How Did Julianne Moore Prepare For the Role of a Professor with Alzheimer’s in “Still Alice”?


Julianne Moore researched the film’s Alzheimer’s subject matter for about four months before shooting. She watched as many documentaries and interviews as could that related to the disease. Moore also met with the head of the national Alzheimer’s Association, Elizabeth Gelfand Stearns, as well as three other women via Skype to discuss their experiences with Alzheimer’s. All three women, like her character Alice, had been diagnosed with early onset of Alzheimer’s. Next, she met with Dr. Mary Sano, head of Alzheimer’s research at Mount Sinai, as well as other researchers and clinicians, and took all the standard cognitive tests given to diagnose to Alzheimer’s. She then consulted with members of a support group at the New York Alzheimer’s Association, and finally with people in the late stages of Alzheimer’s at a long-term care facility.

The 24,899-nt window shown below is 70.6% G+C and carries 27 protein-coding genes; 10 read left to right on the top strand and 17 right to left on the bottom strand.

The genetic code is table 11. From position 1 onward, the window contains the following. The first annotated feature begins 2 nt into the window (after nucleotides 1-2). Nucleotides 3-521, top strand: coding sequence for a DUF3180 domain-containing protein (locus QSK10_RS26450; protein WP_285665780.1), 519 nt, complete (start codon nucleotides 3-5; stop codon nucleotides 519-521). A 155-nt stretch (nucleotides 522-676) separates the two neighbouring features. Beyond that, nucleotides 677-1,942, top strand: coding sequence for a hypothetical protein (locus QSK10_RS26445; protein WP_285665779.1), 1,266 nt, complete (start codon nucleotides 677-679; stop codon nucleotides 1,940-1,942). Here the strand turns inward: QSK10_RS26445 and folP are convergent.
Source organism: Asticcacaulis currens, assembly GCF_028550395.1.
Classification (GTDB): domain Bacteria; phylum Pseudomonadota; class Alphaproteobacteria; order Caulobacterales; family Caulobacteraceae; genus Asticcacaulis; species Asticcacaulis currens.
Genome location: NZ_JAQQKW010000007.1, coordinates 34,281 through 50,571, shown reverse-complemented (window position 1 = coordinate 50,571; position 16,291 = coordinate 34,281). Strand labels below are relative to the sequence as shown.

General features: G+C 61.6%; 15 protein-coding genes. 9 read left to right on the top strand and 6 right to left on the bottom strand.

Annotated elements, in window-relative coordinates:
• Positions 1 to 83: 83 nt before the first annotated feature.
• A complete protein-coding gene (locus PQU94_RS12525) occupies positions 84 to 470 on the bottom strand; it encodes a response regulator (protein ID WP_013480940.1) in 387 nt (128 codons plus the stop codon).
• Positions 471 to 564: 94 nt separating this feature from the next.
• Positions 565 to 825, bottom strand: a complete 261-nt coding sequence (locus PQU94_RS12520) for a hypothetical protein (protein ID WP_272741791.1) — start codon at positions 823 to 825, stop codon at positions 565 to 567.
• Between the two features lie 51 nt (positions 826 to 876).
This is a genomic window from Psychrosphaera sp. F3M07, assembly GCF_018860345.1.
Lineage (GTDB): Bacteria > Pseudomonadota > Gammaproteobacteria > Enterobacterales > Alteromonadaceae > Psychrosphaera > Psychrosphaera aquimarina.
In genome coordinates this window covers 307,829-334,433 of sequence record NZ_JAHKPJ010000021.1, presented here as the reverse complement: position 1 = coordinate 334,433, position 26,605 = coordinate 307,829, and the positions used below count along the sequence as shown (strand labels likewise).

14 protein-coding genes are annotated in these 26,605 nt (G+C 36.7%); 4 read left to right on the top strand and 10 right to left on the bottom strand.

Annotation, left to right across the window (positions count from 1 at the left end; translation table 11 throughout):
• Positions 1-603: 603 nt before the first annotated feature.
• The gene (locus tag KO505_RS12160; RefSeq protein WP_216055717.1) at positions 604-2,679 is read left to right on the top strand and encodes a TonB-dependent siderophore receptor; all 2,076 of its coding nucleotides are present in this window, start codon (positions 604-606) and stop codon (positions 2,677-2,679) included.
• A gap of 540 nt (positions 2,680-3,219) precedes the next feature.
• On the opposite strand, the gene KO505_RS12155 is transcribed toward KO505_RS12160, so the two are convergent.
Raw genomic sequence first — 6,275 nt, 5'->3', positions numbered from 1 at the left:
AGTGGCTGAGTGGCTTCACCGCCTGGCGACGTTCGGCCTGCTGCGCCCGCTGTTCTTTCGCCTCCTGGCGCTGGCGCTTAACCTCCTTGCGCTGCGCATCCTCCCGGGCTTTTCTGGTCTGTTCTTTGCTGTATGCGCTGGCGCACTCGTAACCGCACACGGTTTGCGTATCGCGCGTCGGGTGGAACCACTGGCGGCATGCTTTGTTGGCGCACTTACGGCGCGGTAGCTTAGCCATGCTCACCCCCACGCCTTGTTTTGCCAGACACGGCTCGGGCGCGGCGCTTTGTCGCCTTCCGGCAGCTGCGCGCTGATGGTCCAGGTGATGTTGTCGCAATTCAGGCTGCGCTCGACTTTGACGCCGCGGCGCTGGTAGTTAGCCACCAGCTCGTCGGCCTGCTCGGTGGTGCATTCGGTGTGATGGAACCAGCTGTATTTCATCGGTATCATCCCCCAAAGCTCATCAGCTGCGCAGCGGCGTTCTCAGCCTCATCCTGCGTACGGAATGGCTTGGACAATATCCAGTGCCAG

According to Moore, she told the filmmakers, “I didn’t want to represent anything onscreen that I hadn’t actually witnessed…If I didn’t understand something, I’d ask somebody. When I spoke to the women in the support groups, I’d say, ‘Well, what does this feel like? What does it feel like to be lost? What does it feel like to not understand whether a door opens in or out? Or not know what a handle is called? Who helps you? What are your mnemonic devices?’”